Dynamics of bargaining

By Don Nyagudi

Every now and then while shopping for negotiable goods eg. second hand clothes and shoes we bargain. We find ourselves in the back and forth situation trying to agree on the price of the goods with the sellers. Many are times we go home satisfied having reduced the selling price of the goods by some margin. It means a great deal ( pun intended). Bargaining is a trend in Kenya that ranges from basic needs such as food to secondary needs such as property and other investments. Thus, bargaining can be considered as a common part of the consumer culture. Most of us if not all are not taught this skill. We develop it from the interaction with the vendors in the shops and market places. So bargaining is more of a psychological issue rather than a financial one. We negotiate with the vendors on the selling price and come up with an agreement that is a win win for all parties. But this is not always the case. Sometimes, people take advantage of desperate sellers and bargain to an extent which is no longer profitable for them.

But why do we bargain? Why can’t most of us just pay the required amount without a counter offer? Even when we have the money in surplus we are still motivated to negotiate. Is it a habit? Are we just selfish? These are some of the questions I intend to answer through the course of this article. Figuring out the incentive behind the idea of always wanting to purchase things at our own lowered price is fascinating. Understanding what motivates us to do what we do is the foundation of knowledge. The knowledge then helps us do better or adjust so that we can not only help ourselves but also others.

To some people, bargaining is aimed at saving money. Whenever they shop, they have the bargaining mentality and a predetermined amount they would want to save from the purchase. And so they do everything possible in the negotiation process for them to realize this goal. Such people derive utility from saving money in whatever purchase situation. They feel satisfied. This is somehow good because some people use the money to shop for extra goods which boosts the output of the economy. Others save the money which increases the amount available for lending at affordable rates and increases the productivity of the economy.

Ashley Bhakita, a consumer

“I bargain so that I can use the the money for other goods and also save up for some other purpose” said Ashley Bhakita, a consumer

Also, when shopping, everyone wants to get back the value of their money in the form of goods bought. Some people usually feel like the marked price of the goods or services is exaggerated. They think that the price does not match the quality or the real price of the goods and so must bargain. In an aim of evading paying more than necessary. To some extent this is very true. Most sellers usually place the marked price of goods at a higher point to create an allowance for bargaining. They adopt the notion that each and every buyer who comes in must bargain. It’s fair since they do this to avoid massive losses from the proceeds of the sales.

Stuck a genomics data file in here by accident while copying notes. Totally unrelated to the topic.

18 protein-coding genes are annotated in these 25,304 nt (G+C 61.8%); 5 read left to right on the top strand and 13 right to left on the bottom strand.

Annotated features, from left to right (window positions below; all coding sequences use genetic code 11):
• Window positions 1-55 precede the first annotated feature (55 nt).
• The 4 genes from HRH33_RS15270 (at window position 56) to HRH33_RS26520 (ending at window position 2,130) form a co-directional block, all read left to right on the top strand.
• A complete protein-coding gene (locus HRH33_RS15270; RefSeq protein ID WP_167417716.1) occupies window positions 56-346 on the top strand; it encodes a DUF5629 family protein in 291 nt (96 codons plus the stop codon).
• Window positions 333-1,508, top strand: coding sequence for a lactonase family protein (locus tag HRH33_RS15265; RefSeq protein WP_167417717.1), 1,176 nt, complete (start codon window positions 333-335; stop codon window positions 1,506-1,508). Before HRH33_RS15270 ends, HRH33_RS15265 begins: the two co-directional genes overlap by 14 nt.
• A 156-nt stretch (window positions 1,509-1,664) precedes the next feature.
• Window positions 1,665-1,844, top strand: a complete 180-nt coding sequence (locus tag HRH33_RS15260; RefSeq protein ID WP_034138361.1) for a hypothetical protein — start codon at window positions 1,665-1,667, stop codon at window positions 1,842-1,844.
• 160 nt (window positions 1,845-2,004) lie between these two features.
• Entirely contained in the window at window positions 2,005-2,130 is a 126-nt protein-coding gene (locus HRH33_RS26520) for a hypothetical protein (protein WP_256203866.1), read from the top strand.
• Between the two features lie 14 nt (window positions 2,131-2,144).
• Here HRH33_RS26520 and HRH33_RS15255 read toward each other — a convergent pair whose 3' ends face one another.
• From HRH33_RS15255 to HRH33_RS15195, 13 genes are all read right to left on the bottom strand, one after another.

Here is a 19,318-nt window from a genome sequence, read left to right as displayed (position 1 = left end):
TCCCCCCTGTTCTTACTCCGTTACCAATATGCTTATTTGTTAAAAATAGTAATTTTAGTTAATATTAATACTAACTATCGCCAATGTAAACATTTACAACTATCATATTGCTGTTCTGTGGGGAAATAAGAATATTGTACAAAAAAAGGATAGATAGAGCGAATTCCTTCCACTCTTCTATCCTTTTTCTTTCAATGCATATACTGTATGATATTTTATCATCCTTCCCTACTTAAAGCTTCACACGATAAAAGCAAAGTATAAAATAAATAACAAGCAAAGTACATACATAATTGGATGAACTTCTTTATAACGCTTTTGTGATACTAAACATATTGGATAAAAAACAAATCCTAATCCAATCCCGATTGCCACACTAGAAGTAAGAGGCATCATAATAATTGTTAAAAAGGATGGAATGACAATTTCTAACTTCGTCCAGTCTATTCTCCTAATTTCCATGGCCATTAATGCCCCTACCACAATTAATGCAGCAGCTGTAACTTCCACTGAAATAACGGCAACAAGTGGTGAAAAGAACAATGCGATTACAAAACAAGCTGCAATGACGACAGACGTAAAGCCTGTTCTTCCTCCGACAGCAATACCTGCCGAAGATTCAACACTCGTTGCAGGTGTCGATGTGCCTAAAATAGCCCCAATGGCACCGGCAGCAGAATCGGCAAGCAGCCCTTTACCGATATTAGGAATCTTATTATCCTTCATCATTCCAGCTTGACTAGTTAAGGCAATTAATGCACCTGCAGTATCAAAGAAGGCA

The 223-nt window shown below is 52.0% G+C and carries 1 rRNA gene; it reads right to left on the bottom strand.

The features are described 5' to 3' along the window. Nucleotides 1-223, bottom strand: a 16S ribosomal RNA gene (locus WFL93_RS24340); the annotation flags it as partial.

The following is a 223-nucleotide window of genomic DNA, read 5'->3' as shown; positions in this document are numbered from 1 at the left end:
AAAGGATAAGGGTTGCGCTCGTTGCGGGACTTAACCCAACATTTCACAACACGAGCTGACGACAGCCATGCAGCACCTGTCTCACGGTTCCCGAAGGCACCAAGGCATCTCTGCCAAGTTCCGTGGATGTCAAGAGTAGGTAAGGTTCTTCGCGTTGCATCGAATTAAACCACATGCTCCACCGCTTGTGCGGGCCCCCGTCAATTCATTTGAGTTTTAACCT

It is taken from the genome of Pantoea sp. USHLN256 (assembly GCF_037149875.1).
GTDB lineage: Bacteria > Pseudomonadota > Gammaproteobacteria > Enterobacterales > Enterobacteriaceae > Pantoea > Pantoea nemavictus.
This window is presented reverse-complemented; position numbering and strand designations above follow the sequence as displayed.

Joe Temesi, a consumer

“I usually end up bargaining because I feel like the prices are somehow exaggerated especially for second hand or refurbished goods,” said Joe Temesi ,a consumer

However, some people always want to start a conversation. This makes them bargain even during unnecessary times. Bringing up flaws in the goods, using the famous “I’m a loyal customer.” This to them becomes a habit and so whenever they shop they must try and bargain.The behavioral theory pioneered by John B. Watson states that people have different approaches or personalities towards negotiation rather than taking the prices as they are .The game theory developed by John Von Nueman and Oskar Morgenstern examines why and how people make decisions that affect each other. Moreover,people who have strong alternatives to what is being bargained on usually have the highest likelihood to make the first offer in a bargaining situation.

Bargaining while shopping is acceptable and encouraged if you want to get the most out of your money. But in as much as you are bargaining, understand the situation of vendors and not bargain to an extent which is no longer profitable for them. That’s a real win win for all.

Featured image credit: 365 Careers

Published by Don Nyagudi

Commerce Student, Multimedia University of Kenya.

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